A Parent's Guide to Autism Spectrum Disorders

Autism Awareness

Autism Teaching Methods: Relationship Development Intervention

Relationship Development Intervention (RDI®) is a parent-based clinical treatment that tries to fix the social problems at the heart of autism, such as friendship skills, empathy and the desire to share personal experiences with others. Clinical psychologist Steven Gutstein developed RDI with his wife, Dr. Rachelle Sheely. Their approach takes into account the ways in which typically-developing children learn how to have emotional relationships beginning in infancy.

RDI tries to help children interact positively with other people, even without language. When children learn the value and joy of personal relationships, according to RDI, they will find it easier to learn language and social skills. RDI is based on the idea that children with autism missed some or many of the typical social development milestones as infants and toddlers. They can be given a "second chance" to learn these skills through play, "guided participation" and other activities, according to RDI.

Here's an example of RDI in action: "The adult holds a treat in one closed fist, displays both closed fists to the child, and then looks at the hand that holds the treat. The child is given repeated opportunities to 'find' the treat in the hand the adult looks at," according to the Handbook of Autism and Pervasive Developmental Disordershandbook of autism (3rd ed.)

Research published in 2007 showed overall improvements in 16 children who underwent the program during 2.5 years, according to The RDI BookRDI book for autism. Dr. Gutstein continues to research the method.

Some families are using RDI in addition to ABA and other teaching methods. The program is family-focused. "RDI  programs teach parents how to guide their child to seek out and succeed in truly reciprocal relationships, while addressing key core issues such as motivation, communication, emotional regulation, episodic memory, rapid attention-shifting, self awareness, appraisal, executive functioning, flexible thinking and creative problem solving," according to the RDI website.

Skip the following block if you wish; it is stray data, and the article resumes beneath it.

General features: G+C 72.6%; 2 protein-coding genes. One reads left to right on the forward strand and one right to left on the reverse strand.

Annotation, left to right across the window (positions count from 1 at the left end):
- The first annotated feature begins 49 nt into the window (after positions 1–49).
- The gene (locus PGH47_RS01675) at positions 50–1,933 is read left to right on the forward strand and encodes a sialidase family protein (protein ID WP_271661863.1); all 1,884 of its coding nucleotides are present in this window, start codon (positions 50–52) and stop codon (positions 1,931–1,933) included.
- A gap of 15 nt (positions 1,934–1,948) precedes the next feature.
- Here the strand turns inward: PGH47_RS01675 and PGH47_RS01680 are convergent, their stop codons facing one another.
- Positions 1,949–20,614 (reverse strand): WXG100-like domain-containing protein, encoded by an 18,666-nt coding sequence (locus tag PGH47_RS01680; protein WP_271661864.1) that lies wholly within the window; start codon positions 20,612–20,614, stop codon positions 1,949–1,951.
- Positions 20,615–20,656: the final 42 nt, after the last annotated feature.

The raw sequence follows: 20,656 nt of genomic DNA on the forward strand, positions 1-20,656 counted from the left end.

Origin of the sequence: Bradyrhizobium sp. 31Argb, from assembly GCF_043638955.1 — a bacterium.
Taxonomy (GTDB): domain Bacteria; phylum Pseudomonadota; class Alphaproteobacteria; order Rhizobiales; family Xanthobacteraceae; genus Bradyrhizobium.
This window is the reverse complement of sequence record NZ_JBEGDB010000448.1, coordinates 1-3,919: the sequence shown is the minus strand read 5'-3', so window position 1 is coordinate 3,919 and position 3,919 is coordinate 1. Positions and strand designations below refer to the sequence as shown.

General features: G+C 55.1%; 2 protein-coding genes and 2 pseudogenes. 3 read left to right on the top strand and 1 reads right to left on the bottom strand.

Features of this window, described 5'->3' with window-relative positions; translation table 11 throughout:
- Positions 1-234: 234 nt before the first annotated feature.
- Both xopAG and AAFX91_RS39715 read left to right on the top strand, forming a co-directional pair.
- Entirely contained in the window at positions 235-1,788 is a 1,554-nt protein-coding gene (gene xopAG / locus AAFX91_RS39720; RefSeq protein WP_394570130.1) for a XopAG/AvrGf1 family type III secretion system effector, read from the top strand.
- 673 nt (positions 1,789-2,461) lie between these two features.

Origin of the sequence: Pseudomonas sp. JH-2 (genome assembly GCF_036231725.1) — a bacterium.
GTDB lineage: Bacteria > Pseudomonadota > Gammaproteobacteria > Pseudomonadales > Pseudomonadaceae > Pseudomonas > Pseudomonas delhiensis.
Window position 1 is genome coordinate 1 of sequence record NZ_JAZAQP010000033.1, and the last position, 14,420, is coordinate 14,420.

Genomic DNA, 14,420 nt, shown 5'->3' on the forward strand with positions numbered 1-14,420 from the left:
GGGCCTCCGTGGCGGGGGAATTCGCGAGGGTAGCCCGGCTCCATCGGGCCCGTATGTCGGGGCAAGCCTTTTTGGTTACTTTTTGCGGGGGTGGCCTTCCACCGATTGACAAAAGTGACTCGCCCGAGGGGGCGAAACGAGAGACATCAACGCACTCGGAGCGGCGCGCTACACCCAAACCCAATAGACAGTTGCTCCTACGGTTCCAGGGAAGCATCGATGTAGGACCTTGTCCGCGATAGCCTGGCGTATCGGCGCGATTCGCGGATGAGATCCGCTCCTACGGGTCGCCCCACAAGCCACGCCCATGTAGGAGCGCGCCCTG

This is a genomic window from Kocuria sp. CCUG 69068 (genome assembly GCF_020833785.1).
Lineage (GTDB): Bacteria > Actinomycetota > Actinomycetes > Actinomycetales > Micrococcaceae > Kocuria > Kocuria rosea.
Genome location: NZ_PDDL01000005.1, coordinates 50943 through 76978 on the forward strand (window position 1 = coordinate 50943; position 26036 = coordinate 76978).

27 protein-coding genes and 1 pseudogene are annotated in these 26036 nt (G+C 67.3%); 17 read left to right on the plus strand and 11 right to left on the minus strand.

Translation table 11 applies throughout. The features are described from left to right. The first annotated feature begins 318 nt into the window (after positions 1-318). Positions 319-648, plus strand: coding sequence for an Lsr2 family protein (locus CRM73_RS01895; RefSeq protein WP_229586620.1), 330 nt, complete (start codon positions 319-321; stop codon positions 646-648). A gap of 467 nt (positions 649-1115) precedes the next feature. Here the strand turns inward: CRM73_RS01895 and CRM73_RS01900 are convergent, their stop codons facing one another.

Considerations: RDI is more often used in homes than schools, though that is changing. RDI-certified consultants can be expensive. More research needs to be done on RDI to determine its effectiveness.

Dr. Gutstein presents an overview of RDI in his latest book, The RDI Book: Forging New Pathways for Autism, Asperger's and PDD with the Relationship Development Intervention ProgramRDI book for autism. His other books include:

Autism Aspergers: Solving the Relationship Puzzle – A New Developmental Program that Opens the Door to Lifelong Social and Emotional Growthautism aspergers RDI book. Dr. Gutstein's first major RDI book explains the new treatment and includes examples of therapy and progress among his young clients.

Dr. Gutstein's RDIconnect web site lists certified consultants, mostly in the U.S.

Relationship Development Intervention with Young Children: Social and Emotional Development Activities for Asperger Syndrome, Autism, PDD and NLD Relationship Development Intervention RDIby Steven E. Gutstein and Rachelle Sheely. Their second major book explores RDI programs for youngsters on the autism spectrum or with related developmental problems. Another book, Relationship Development Intervention with Children, Adolescents and AdultsRDI, addresses therapy for older children and adults.

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